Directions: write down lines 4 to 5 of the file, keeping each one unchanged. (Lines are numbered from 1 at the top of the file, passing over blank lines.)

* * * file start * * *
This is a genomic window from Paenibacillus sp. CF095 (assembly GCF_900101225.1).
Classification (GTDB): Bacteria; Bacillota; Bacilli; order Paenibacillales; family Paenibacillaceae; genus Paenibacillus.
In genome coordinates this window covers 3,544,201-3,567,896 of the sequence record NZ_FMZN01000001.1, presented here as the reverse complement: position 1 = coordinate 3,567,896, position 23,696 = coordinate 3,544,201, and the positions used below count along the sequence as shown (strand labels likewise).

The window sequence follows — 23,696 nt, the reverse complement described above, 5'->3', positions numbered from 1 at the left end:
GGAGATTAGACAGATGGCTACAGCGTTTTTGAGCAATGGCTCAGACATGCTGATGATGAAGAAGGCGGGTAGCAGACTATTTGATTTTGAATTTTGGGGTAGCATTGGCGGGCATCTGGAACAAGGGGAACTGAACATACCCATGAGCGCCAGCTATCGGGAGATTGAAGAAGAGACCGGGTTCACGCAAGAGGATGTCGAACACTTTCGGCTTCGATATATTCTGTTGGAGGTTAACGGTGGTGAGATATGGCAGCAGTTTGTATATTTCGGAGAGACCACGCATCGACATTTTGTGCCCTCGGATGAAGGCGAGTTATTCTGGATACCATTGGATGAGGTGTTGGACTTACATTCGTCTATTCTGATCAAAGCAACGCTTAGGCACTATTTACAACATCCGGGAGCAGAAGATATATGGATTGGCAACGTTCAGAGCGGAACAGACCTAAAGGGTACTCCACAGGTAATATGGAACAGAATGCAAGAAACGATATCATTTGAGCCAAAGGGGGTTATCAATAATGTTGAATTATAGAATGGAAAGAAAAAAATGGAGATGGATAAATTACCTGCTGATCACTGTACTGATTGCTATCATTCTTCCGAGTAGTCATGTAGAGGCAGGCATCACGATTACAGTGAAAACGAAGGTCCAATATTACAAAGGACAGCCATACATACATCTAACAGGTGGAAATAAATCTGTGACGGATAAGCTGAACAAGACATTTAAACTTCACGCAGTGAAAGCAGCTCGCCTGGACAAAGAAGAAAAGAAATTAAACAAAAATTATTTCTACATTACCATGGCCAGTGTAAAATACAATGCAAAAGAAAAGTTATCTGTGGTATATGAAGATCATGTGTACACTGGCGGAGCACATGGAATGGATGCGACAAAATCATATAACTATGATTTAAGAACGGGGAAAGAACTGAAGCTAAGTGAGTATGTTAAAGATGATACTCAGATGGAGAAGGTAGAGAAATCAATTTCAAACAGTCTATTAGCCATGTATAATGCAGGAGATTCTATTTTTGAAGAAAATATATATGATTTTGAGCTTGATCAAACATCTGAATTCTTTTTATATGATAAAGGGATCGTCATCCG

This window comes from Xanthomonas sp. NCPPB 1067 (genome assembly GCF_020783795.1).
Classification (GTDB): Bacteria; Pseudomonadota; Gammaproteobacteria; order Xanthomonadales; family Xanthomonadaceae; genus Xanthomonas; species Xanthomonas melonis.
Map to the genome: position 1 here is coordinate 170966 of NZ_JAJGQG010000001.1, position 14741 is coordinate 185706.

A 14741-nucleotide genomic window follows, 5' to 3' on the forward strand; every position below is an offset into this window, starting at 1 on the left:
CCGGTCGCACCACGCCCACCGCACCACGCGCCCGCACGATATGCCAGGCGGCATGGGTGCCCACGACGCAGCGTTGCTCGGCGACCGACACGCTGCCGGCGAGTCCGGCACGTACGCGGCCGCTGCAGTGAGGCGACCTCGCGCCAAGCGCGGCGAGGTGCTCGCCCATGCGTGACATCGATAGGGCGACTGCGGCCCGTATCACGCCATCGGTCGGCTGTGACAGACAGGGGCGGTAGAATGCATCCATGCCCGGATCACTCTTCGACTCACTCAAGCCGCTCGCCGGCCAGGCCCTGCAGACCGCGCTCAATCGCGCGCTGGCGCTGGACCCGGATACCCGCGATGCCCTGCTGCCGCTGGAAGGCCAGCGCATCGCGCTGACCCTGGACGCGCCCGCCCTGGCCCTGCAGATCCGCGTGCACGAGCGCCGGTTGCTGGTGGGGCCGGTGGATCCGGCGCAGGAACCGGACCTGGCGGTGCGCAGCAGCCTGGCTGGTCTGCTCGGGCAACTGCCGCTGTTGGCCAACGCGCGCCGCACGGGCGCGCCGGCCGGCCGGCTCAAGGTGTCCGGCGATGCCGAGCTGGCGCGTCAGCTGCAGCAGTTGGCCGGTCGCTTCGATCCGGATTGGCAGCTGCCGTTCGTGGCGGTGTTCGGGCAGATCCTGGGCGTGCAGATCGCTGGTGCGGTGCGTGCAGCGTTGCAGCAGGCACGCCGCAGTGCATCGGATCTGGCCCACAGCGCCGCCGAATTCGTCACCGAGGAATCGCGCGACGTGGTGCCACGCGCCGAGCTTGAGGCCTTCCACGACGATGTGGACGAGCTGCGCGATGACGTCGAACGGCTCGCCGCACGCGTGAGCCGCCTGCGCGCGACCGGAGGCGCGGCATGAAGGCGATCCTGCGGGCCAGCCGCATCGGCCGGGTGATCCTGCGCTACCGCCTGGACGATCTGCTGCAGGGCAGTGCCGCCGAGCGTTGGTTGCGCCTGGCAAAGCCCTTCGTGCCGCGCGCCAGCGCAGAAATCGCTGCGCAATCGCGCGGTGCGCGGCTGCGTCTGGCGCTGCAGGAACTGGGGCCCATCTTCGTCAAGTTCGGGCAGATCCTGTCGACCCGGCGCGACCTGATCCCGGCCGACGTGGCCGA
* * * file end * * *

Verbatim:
The window sequence follows — 23,696 nt, the reverse complement described above, 5'->3', positions numbered from 1 at the left end:
GGAGATTAGACAGATGGCTACAGCGTTTTTGAGCAATGGCTCAGACATGCTGATGATGAAGAAGGCGGGTAGCAGACTATTTGATTTTGAATTTTGGGGTAGCATTGGCGGGCATCTGGAACAAGGGGAACTGAACATACCCATGAGCGCCAGCTATCGGGAGATTGAAGAAGAGACCGGGTTCACGCAAGAGGATGTCGAACACTTTCGGCTTCGATATATTCTGTTGGAGGTTAACGGTGGTGAGATATGGCAGCAGTTTGTATATTTCGGAGAGACCACGCATCGACATTTTGTGCCCTCGGATGAAGGCGAGTTATTCTGGATACCATTGGATGAGGTGTTGGACTTACATTCGTCTATTCTGATCAAAGCAACGCTTAGGCACTATTTACAACATCCGGGAGCAGAAGATATATGGATTGGCAACGTTCAGAGCGGAACAGACCTAAAGGGTACTCCACAGGTAATATGGAACAGAATGCAAGAAACGATATCATTTGAGCCAAAGGGGGTTATCAATAATGTTGAATTATAGAATGGAAAGAAAAAAATGGAGATGGATAAATTACCTGCTGATCACTGTACTGATTGCTATCATTCTTCCGAGTAGTCATGTAGAGGCAGGCATCACGATTACAGTGAAAACGAAGGTCCAATATTACAAAGGACAGCCATACATACATCTAACAGGTGGAAATAAATCTGTGACGGATAAGCTGAACAAGACATTTAAACTTCACGCAGTGAAAGCAGCTCGCCTGGACAAAGAAGAAAAGAAATTAAACAAAAATTATTTCTACATTACCATGGCCAGTGTAAAATACAATGCAAAAGAAAAGTTATCTGTGGTATATGAAGATCATGTGTACACTGGCGGAGCACATGGAATGGATGCGACAAAATCATATAACTATGATTTAAGAACGGGGAAAGAACTGAAGCTAAGTGAGTATGTTAAAGATGATACTCAGATGGAGAAGGTAGAGAAATCAATTTCAAACAGTCTATTAGCCATGTATAATGCAGGAGATTCTATTTTTGAAGAAAATATATATGATTTTGAGCTTGATCAAACATCTGAATTCTTTTTATATGATAAAGGGATCGTCATCCG